John McBride finished as Bode Miller’s head coach
The Aspen Times
Aspen, CO Colorado
ASPEN ” After helping Bode Miller win his second World Cup overall title, Aspen local John McBride is ready to come home ” for good.
McBride resigned Saturday as Miller’s personal head coach, just two days after Miller clinched the men’s overall crown at the World Cup finals in Bormio, Italy.
It’s the third time in as many years that McBride has said he’s done with coaching on the World Cup circuit at the conclusion of a season. All three times, McBride has cited a desire to spend more time with his family. McBride’s wife, Sunni, said she believes her husband won’t be swayed to change his mind this time.
“I told him I’d give him a new job. He can be a full-time dad,” said Sunni McBride jokingly when reached at her home Saturday. “It’s always been a year-to-year thing with this, and now that we have three kids, it’s kind of important to be back with the family at this point.”
Miller and McBride both parted ways with the U.S. Ski Team at the end of last year’s World Cup season for different reasons. McBride wanted to spend more time with his kids and Miller wanted to race as an independent, claiming that his at-times tumultuous relationship with U.S. Ski Team leadership had run its course.
Miller then convinced McBride to sign on as his personal coach for his breakaway outfit, which he dubbed “Team America.”
In an interview with The Aspen Times in November, McBride said he agreed to return to coach Miller exclusively because the offer included the option of setting his own schedule during the long World Cup season.
McBride was home for an extended period of time in December and January ” in the heart of the World Cup season ” for the birth of his son, Jasper. McBride also has two daughters, Ruby, 4, and Lucy, 3.
“It’s not ideal for sure,” McBride said in November about his repeated changes of heart. “I’d like to be seeing my kids everyday, but I do love to coach, and my wife is supportive enough to recognize that, and she knows I love it. It’s not a long-term deal. I feel a little silly talking to anyone about the fact that I’ve said I’m going to quit and I keep coming back, but ultimately Bode keeps making it a pretty attractive offer, and, one way or another, it’s hard to refuse something I love to do.”
After telling Miller of his plans Saturday, McBride told The Associated Press that “I’m not coming back on my own accord” when asked about the possibility of returning for the 2009 World Cup season.
“The most I’ll do with him for next season is maybe some preseason dry-land training and one or two races,” McBride told the AP.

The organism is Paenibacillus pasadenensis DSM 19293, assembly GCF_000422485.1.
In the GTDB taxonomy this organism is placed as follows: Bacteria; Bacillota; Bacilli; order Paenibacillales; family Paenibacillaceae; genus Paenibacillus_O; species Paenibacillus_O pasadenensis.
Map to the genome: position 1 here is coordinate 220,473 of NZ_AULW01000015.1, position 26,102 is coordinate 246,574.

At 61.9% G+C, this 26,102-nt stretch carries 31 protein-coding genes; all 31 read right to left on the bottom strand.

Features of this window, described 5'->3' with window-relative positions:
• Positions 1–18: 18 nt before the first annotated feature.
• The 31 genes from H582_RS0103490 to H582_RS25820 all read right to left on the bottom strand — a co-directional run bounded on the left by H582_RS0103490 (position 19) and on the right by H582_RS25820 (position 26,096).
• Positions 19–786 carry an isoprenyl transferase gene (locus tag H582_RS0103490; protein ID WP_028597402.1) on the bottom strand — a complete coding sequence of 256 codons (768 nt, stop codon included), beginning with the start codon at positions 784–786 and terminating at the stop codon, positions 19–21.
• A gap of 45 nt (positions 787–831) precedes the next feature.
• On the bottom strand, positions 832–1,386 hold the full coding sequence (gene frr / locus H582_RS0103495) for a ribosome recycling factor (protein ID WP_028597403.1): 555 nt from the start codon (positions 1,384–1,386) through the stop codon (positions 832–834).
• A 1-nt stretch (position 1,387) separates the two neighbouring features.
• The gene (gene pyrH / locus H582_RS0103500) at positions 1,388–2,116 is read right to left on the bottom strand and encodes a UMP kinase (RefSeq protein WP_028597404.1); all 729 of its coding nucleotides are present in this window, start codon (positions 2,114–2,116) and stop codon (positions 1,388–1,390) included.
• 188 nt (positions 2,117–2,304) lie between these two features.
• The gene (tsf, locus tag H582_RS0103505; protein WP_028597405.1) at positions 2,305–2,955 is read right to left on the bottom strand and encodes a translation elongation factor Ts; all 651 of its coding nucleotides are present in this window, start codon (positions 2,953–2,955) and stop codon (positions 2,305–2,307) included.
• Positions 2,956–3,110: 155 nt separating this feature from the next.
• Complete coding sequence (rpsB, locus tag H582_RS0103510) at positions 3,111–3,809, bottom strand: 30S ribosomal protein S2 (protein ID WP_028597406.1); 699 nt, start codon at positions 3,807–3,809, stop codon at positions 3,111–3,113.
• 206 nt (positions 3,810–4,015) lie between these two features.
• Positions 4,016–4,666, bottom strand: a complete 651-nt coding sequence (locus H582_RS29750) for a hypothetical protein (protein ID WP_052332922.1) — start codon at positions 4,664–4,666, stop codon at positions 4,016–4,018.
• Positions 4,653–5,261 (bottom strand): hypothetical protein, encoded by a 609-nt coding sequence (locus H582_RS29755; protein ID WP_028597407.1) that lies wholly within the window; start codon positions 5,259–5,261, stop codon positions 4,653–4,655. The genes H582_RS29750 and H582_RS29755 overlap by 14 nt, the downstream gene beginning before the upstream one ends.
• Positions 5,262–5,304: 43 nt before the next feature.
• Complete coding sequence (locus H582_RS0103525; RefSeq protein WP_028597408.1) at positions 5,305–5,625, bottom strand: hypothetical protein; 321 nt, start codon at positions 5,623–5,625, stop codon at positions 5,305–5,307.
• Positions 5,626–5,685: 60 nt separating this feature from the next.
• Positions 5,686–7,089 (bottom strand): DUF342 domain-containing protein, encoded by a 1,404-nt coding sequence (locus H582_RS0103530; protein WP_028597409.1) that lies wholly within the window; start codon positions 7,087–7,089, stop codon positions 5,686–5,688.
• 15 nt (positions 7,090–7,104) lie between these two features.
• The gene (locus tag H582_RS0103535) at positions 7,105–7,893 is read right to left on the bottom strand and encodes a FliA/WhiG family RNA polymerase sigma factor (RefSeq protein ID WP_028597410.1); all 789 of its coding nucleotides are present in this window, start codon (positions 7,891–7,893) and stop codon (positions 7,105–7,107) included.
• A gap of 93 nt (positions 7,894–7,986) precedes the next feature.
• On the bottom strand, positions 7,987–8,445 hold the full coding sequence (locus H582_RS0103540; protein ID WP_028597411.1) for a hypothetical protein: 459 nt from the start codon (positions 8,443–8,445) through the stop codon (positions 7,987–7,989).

McBride said he wasn’t sure if Miller would hire someone to replace him.
“He’s looking at how to improve his situation,” McBride said. “He’s looking at different options.”
McBride wanted to retire two years ago and Miller lured him back to be his primary coach within the U.S. team, officially working under the title of the men’s combined coach.
“He’s invested 10 or 12 years in this program and with me, and I appreciate that time,” Miller said.
Miller’s uncle Mike Kenney, who was McBride’s assistant, and his ski technician Robbie Kristan also resigned Saturday to spend more time at home.
“It’s obviously a concern of mine for next season if I continue to race, which is still up in the air on its own,” Miller told The Associated Press. “But with the right program in place, I think it would be a great opportunity for me to race further.
“It’s something that I’m going to have to deal with, just like I’ve dealt with it in the past.
It was something that was an issue when I broke away from the team. I didn’t have any contracts secured when I broke away from the squad.”
Phil McNichol, the U.S. team’s head coach for men, also resigned Saturday after American skiers wrapped up their best season. He, too, wanted more family time.
Miller and Lindsey Vonn became the first Americans to sweep the men’s and women’s overall titles in the same year since Phil Mahre and Tamara McKinney 25 years ago. Also, Miller took the men’s combined title, Ted Ligety won the giant slalom title and Vonn claimed the women’s downhill crown.
“It’s good to leave when the guys are doing well and the team is in a good place,” McNichol told The Associated Press. “The whole federation is moving in the right direction. I wanted to leave it better than it was when I started.”
Miller’s problems with the U.S. team centered on rules prohibiting him from sleeping in his personal motor home. He wouldn’t rule out a move back to the U.S. team, but considers that option unlikely.
“There’s possibilities there, but it would have to be with some concessions I’m sure on both sides,” Miller said. “They would have to do a pretty good job with putting forward a proposal and in the past they’ve been pretty resistant.”
The only coach still with Miller is Forest Carey, who skied with Miller at the Carrabassett Valley Academy in Maine years ago.
McNichol joined the U.S. staff in 1997 and coached Miller to his first overall title in 2005. U.S. Alpine director Jesse Hunt has not selected a replacement. U.S. women’s head coach Patrick Riml could be a possible candidate, but Riml left open the possibility he might step down, too.
“We’ve got to go back for nationals, talk about it, and then we’ll see,” Riml said.
Riml is Austrian and McNichol would prefer an American as a replacement.
“I’m very proud of the fact that I’ve been able to develop an American staff. That wasn’t the case when I started,” McNichol said. “When you go and ask another country to show you how to be good in something, it perpetuates an undertone to the athletes that you have to learn from a Swiss, or you have to watch an Austrian.”